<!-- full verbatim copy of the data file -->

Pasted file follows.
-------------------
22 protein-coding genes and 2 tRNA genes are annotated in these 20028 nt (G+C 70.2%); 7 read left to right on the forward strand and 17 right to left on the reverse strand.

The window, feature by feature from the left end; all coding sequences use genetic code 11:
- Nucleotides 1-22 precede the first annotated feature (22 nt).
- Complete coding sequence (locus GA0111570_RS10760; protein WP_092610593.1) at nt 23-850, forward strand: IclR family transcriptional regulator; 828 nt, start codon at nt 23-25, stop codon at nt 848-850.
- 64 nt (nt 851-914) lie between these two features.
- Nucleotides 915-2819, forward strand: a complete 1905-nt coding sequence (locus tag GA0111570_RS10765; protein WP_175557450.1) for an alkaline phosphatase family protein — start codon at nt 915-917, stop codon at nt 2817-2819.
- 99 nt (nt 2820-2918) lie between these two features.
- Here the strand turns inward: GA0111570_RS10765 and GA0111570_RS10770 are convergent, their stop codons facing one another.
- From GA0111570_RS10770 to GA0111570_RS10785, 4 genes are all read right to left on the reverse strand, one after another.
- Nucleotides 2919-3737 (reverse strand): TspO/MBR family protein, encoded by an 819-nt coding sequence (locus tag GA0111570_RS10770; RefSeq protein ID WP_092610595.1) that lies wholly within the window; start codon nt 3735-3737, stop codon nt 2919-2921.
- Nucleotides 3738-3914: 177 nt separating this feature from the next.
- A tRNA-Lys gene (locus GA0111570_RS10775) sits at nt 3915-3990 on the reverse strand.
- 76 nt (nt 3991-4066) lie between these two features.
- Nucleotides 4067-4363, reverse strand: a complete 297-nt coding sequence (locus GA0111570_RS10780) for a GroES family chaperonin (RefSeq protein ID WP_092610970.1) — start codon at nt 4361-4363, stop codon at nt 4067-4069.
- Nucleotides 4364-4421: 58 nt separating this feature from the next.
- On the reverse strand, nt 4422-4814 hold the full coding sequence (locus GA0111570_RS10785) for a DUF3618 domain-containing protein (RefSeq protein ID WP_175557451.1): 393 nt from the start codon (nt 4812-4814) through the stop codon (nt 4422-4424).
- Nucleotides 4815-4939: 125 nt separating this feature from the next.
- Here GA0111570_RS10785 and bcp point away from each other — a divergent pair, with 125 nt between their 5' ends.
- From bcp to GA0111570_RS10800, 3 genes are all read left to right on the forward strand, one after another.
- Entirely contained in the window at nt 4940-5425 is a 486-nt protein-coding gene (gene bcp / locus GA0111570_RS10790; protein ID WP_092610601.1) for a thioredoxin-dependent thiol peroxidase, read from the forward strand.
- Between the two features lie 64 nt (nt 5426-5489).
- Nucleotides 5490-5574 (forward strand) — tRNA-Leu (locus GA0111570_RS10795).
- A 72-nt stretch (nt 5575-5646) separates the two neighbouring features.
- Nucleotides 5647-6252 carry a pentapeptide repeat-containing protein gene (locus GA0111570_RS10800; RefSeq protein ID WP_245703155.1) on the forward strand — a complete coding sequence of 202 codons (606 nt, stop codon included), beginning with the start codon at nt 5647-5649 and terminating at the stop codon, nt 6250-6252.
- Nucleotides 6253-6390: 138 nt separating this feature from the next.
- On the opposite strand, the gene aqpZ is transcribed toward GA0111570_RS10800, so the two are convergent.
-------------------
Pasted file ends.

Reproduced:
22 protein-coding genes and 2 tRNA genes are annotated in these 20028 nt (G+C 70.2%); 7 read left to right on the forward strand and 17 right to left on the reverse strand.

The window, feature by feature from the left end; all coding sequences use genetic code 11:
- Nucleotides 1-22 precede the first annotated feature (22 nt).
- Complete coding sequence (locus GA0111570_RS10760; protein WP_092610593.1) at nt 23-850, forward strand: IclR family transcriptional regulator; 828 nt, start codon at nt 23-25, stop codon at nt 848-850.
- 64 nt (nt 851-914) lie between these two features.
- Nucleotides 915-2819, forward strand: a complete 1905-nt coding sequence (locus tag GA0111570_RS10765; protein WP_175557450.1) for an alkaline phosphatase family protein — start codon at nt 915-917, stop codon at nt 2817-2819.
- 99 nt (nt 2820-2918) lie between these two features.
- Here the strand turns inward: GA0111570_RS10765 and GA0111570_RS10770 are convergent, their stop codons facing one another.
- From GA0111570_RS10770 to GA0111570_RS10785, 4 genes are all read right to left on the reverse strand, one after another.
- Nucleotides 2919-3737 (reverse strand): TspO/MBR family protein, encoded by an 819-nt coding sequence (locus tag GA0111570_RS10770; RefSeq protein ID WP_092610595.1) that lies wholly within the window; start codon nt 3735-3737, stop codon nt 2919-2921.
- Nucleotides 3738-3914: 177 nt separating this feature from the next.
- A tRNA-Lys gene (locus GA0111570_RS10775) sits at nt 3915-3990 on the reverse strand.
- 76 nt (nt 3991-4066) lie between these two features.
- Nucleotides 4067-4363, reverse strand: a complete 297-nt coding sequence (locus GA0111570_RS10780) for a GroES family chaperonin (RefSeq protein ID WP_092610970.1) — start codon at nt 4361-4363, stop codon at nt 4067-4069.
- Nucleotides 4364-4421: 58 nt separating this feature from the next.
- On the reverse strand, nt 4422-4814 hold the full coding sequence (locus GA0111570_RS10785) for a DUF3618 domain-containing protein (RefSeq protein ID WP_175557451.1): 393 nt from the start codon (nt 4812-4814) through the stop codon (nt 4422-4424).
- Nucleotides 4815-4939: 125 nt separating this feature from the next.
- Here GA0111570_RS10785 and bcp point away from each other — a divergent pair, with 125 nt between their 5' ends.
- From bcp to GA0111570_RS10800, 3 genes are all read left to right on the forward strand, one after another.
- Entirely contained in the window at nt 4940-5425 is a 486-nt protein-coding gene (gene bcp / locus GA0111570_RS10790; protein ID WP_092610601.1) for a thioredoxin-dependent thiol peroxidase, read from the forward strand.
- Between the two features lie 64 nt (nt 5426-5489).
- Nucleotides 5490-5574 (forward strand) — tRNA-Leu (locus GA0111570_RS10795).
- A 72-nt stretch (nt 5575-5646) separates the two neighbouring features.
- Nucleotides 5647-6252 carry a pentapeptide repeat-containing protein gene (locus GA0111570_RS10800; RefSeq protein ID WP_245703155.1) on the forward strand — a complete coding sequence of 202 codons (606 nt, stop codon included), beginning with the start codon at nt 5647-5649 and terminating at the stop codon, nt 6250-6252.
- Nucleotides 6253-6390: 138 nt separating this feature from the next.
- On the opposite strand, the gene aqpZ is transcribed toward GA0111570_RS10800, so the two are convergent.